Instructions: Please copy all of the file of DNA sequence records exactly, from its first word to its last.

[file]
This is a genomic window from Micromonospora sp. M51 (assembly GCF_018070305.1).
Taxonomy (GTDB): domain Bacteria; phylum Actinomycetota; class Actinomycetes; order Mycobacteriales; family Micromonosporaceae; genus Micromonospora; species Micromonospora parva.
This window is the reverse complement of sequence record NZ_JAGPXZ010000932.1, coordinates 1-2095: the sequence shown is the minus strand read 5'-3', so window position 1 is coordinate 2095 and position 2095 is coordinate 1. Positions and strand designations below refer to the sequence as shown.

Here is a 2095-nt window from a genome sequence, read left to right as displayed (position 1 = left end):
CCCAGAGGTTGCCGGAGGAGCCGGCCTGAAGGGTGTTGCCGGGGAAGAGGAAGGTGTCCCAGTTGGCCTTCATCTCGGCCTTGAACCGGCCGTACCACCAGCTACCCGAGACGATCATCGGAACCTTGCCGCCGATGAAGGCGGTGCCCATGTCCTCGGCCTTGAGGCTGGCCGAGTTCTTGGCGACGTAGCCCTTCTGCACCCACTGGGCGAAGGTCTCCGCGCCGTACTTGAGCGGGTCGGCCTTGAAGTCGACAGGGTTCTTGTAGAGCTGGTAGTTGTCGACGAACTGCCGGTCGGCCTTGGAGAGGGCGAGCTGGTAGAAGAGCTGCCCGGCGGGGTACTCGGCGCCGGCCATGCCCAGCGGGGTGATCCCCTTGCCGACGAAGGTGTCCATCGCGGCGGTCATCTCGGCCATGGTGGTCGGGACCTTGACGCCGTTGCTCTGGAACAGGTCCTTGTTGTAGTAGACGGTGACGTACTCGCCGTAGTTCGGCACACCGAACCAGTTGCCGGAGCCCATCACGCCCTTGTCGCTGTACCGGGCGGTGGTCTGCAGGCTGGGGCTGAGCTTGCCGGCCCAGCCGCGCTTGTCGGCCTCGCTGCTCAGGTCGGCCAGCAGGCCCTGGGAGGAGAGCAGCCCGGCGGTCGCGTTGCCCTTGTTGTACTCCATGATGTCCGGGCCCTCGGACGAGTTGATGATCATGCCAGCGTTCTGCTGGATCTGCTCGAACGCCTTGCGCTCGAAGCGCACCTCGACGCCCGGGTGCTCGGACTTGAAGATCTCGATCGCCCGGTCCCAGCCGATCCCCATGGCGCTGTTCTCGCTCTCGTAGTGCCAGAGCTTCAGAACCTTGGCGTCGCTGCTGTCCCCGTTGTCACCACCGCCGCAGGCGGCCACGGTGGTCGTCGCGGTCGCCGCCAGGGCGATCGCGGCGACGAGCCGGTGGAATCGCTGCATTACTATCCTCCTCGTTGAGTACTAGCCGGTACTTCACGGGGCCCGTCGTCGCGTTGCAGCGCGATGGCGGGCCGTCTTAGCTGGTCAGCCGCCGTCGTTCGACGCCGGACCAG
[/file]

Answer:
This is a genomic window from Micromonospora sp. M51 (assembly GCF_018070305.1).
Taxonomy (GTDB): domain Bacteria; phylum Actinomycetota; class Actinomycetes; order Mycobacteriales; family Micromonosporaceae; genus Micromonospora; species Micromonospora parva.
This window is the reverse complement of sequence record NZ_JAGPXZ010000932.1, coordinates 1-2095: the sequence shown is the minus strand read 5'-3', so window position 1 is coordinate 2095 and position 2095 is coordinate 1. Positions and strand designations below refer to the sequence as shown.

Here is a 2095-nt window from a genome sequence, read left to right as displayed (position 1 = left end):
CCCAGAGGTTGCCGGAGGAGCCGGCCTGAAGGGTGTTGCCGGGGAAGAGGAAGGTGTCCCAGTTGGCCTTCATCTCGGCCTTGAACCGGCCGTACCACCAGCTACCCGAGACGATCATCGGAACCTTGCCGCCGATGAAGGCGGTGCCCATGTCCTCGGCCTTGAGGCTGGCCGAGTTCTTGGCGACGTAGCCCTTCTGCACCCACTGGGCGAAGGTCTCCGCGCCGTACTTGAGCGGGTCGGCCTTGAAGTCGACAGGGTTCTTGTAGAGCTGGTAGTTGTCGACGAACTGCCGGTCGGCCTTGGAGAGGGCGAGCTGGTAGAAGAGCTGCCCGGCGGGGTACTCGGCGCCGGCCATGCCCAGCGGGGTGATCCCCTTGCCGACGAAGGTGTCCATCGCGGCGGTCATCTCGGCCATGGTGGTCGGGACCTTGACGCCGTTGCTCTGGAACAGGTCCTTGTTGTAGTAGACGGTGACGTACTCGCCGTAGTTCGGCACACCGAACCAGTTGCCGGAGCCCATCACGCCCTTGTCGCTGTACCGGGCGGTGGTCTGCAGGCTGGGGCTGAGCTTGCCGGCCCAGCCGCGCTTGTCGGCCTCGCTGCTCAGGTCGGCCAGCAGGCCCTGGGAGGAGAGCAGCCCGGCGGTCGCGTTGCCCTTGTTGTACTCCATGATGTCCGGGCCCTCGGACGAGTTGATGATCATGCCAGCGTTCTGCTGGATCTGCTCGAACGCCTTGCGCTCGAAGCGCACCTCGACGCCCGGGTGCTCGGACTTGAAGATCTCGATCGCCCGGTCCCAGCCGATCCCCATGGCGCTGTTCTCGCTCTCGTAGTGCCAGAGCTTCAGAACCTTGGCGTCGCTGCTGTCCCCGTTGTCACCACCGCCGCAGGCGGCCACGGTGGTCGTCGCGGTCGCCGCCAGGGCGATCGCGGCGACGAGCCGGTGGAATCGCTGCATTACTATCCTCCTCGTTGAGTACTAGCCGGTACTTCACGGGGCCCGTCGTCGCGTTGCAGCGCGATGGCGGGCCGTCTTAGCTGGTCAGCCGCCGTCGTTCGACGCCGGACCAG